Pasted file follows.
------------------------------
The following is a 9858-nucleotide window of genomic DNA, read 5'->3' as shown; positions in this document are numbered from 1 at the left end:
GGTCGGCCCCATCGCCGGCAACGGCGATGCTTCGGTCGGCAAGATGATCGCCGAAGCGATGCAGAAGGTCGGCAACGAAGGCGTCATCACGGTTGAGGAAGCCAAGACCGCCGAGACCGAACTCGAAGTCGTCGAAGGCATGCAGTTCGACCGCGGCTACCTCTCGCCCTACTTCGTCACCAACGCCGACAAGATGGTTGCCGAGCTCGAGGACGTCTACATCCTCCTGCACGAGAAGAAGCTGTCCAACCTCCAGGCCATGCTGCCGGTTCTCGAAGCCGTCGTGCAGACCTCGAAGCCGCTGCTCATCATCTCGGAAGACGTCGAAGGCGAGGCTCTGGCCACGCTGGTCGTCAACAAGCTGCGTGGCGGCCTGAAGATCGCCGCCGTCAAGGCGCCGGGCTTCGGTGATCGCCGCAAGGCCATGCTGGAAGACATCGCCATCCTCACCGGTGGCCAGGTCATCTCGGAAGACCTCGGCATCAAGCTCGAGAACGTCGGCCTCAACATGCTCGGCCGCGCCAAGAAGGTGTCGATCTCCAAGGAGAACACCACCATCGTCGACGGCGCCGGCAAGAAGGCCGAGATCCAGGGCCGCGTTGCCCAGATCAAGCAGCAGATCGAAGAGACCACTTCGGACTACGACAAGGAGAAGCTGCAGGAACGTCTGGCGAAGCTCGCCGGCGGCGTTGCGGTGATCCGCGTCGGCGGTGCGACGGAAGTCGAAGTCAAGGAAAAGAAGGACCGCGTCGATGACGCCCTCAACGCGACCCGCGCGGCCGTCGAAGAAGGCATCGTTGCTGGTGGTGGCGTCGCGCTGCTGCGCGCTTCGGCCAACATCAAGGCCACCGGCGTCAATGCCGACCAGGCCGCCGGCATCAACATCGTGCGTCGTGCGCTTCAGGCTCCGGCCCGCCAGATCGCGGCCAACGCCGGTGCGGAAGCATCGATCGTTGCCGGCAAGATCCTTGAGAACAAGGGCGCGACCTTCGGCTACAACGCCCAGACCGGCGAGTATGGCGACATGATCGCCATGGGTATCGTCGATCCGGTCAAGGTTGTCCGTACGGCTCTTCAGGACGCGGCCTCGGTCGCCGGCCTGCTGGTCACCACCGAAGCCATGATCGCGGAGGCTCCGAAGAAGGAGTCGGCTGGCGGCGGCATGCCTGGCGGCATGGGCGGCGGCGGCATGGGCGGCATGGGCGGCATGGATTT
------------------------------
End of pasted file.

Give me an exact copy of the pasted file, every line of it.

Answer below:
The following is a 9858-nucleotide window of genomic DNA, read 5'->3' as shown; positions in this document are numbered from 1 at the left end:
GGTCGGCCCCATCGCCGGCAACGGCGATGCTTCGGTCGGCAAGATGATCGCCGAAGCGATGCAGAAGGTCGGCAACGAAGGCGTCATCACGGTTGAGGAAGCCAAGACCGCCGAGACCGAACTCGAAGTCGTCGAAGGCATGCAGTTCGACCGCGGCTACCTCTCGCCCTACTTCGTCACCAACGCCGACAAGATGGTTGCCGAGCTCGAGGACGTCTACATCCTCCTGCACGAGAAGAAGCTGTCCAACCTCCAGGCCATGCTGCCGGTTCTCGAAGCCGTCGTGCAGACCTCGAAGCCGCTGCTCATCATCTCGGAAGACGTCGAAGGCGAGGCTCTGGCCACGCTGGTCGTCAACAAGCTGCGTGGCGGCCTGAAGATCGCCGCCGTCAAGGCGCCGGGCTTCGGTGATCGCCGCAAGGCCATGCTGGAAGACATCGCCATCCTCACCGGTGGCCAGGTCATCTCGGAAGACCTCGGCATCAAGCTCGAGAACGTCGGCCTCAACATGCTCGGCCGCGCCAAGAAGGTGTCGATCTCCAAGGAGAACACCACCATCGTCGACGGCGCCGGCAAGAAGGCCGAGATCCAGGGCCGCGTTGCCCAGATCAAGCAGCAGATCGAAGAGACCACTTCGGACTACGACAAGGAGAAGCTGCAGGAACGTCTGGCGAAGCTCGCCGGCGGCGTTGCGGTGATCCGCGTCGGCGGTGCGACGGAAGTCGAAGTCAAGGAAAAGAAGGACCGCGTCGATGACGCCCTCAACGCGACCCGCGCGGCCGTCGAAGAAGGCATCGTTGCTGGTGGTGGCGTCGCGCTGCTGCGCGCTTCGGCCAACATCAAGGCCACCGGCGTCAATGCCGACCAGGCCGCCGGCATCAACATCGTGCGTCGTGCGCTTCAGGCTCCGGCCCGCCAGATCGCGGCCAACGCCGGTGCGGAAGCATCGATCGTTGCCGGCAAGATCCTTGAGAACAAGGGCGCGACCTTCGGCTACAACGCCCAGACCGGCGAGTATGGCGACATGATCGCCATGGGTATCGTCGATCCGGTCAAGGTTGTCCGTACGGCTCTTCAGGACGCGGCCTCGGTCGCCGGCCTGCTGGTCACCACCGAAGCCATGATCGCGGAGGCTCCGAAGAAGGAGTCGGCTGGCGGCGGCATGCCTGGCGGCATGGGCGGCGGCGGCATGGGCGGCATGGGCGGCATGGATTT